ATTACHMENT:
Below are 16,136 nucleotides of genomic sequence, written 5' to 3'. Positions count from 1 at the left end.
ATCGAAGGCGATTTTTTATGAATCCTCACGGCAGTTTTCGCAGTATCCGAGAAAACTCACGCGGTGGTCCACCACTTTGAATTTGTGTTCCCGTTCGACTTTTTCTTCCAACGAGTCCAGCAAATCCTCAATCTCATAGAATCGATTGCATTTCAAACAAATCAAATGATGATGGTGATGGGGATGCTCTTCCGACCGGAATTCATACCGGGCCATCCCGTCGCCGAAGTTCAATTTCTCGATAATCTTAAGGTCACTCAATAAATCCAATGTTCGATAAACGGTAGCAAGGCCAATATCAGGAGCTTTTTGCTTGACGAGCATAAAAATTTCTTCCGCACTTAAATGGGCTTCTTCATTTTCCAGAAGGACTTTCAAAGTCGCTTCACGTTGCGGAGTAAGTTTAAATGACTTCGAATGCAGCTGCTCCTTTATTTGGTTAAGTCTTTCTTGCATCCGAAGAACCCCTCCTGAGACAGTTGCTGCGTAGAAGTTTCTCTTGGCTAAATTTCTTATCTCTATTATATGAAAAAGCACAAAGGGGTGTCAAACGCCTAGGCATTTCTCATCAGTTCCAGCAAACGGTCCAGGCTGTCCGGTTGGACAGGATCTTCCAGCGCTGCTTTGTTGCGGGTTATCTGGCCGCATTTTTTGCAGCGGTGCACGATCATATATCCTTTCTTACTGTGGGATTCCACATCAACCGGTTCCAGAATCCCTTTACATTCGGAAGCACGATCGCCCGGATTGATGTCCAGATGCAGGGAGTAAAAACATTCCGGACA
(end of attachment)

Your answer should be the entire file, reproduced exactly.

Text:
Below are 16,136 nucleotides of genomic sequence, written 5' to 3'. Positions count from 1 at the left end.
ATCGAAGGCGATTTTTTATGAATCCTCACGGCAGTTTTCGCAGTATCCGAGAAAACTCACGCGGTGGTCCACCACTTTGAATTTGTGTTCCCGTTCGACTTTTTCTTCCAACGAGTCCAGCAAATCCTCAATCTCATAGAATCGATTGCATTTCAAACAAATCAAATGATGATGGTGATGGGGATGCTCTTCCGACCGGAATTCATACCGGGCCATCCCGTCGCCGAAGTTCAATTTCTCGATAATCTTAAGGTCACTCAATAAATCCAATGTTCGATAAACGGTAGCAAGGCCAATATCAGGAGCTTTTTGCTTGACGAGCATAAAAATTTCTTCCGCACTTAAATGGGCTTCTTCATTTTCCAGAAGGACTTTCAAAGTCGCTTCACGTTGCGGAGTAAGTTTAAATGACTTCGAATGCAGCTGCTCCTTTATTTGGTTAAGTCTTTCTTGCATCCGAAGAACCCCTCCTGAGACAGTTGCTGCGTAGAAGTTTCTCTTGGCTAAATTTCTTATCTCTATTATATGAAAAAGCACAAAGGGGTGTCAAACGCCTAGGCATTTCTCATCAGTTCCAGCAAACGGTCCAGGCTGTCCGGTTGGACAGGATCTTCCAGCGCTGCTTTGTTGCGGGTTATCTGGCCGCATTTTTTGCAGCGGTGCACGATCATATATCCTTTCTTACTGTGGGATTCCACATCAACCGGTTCCAGAATCCCTTTACATTCGGAAGCACGATCGCCCGGATTGATGTCCAGATGCAGGGAGTAAAAACATTCCGGACA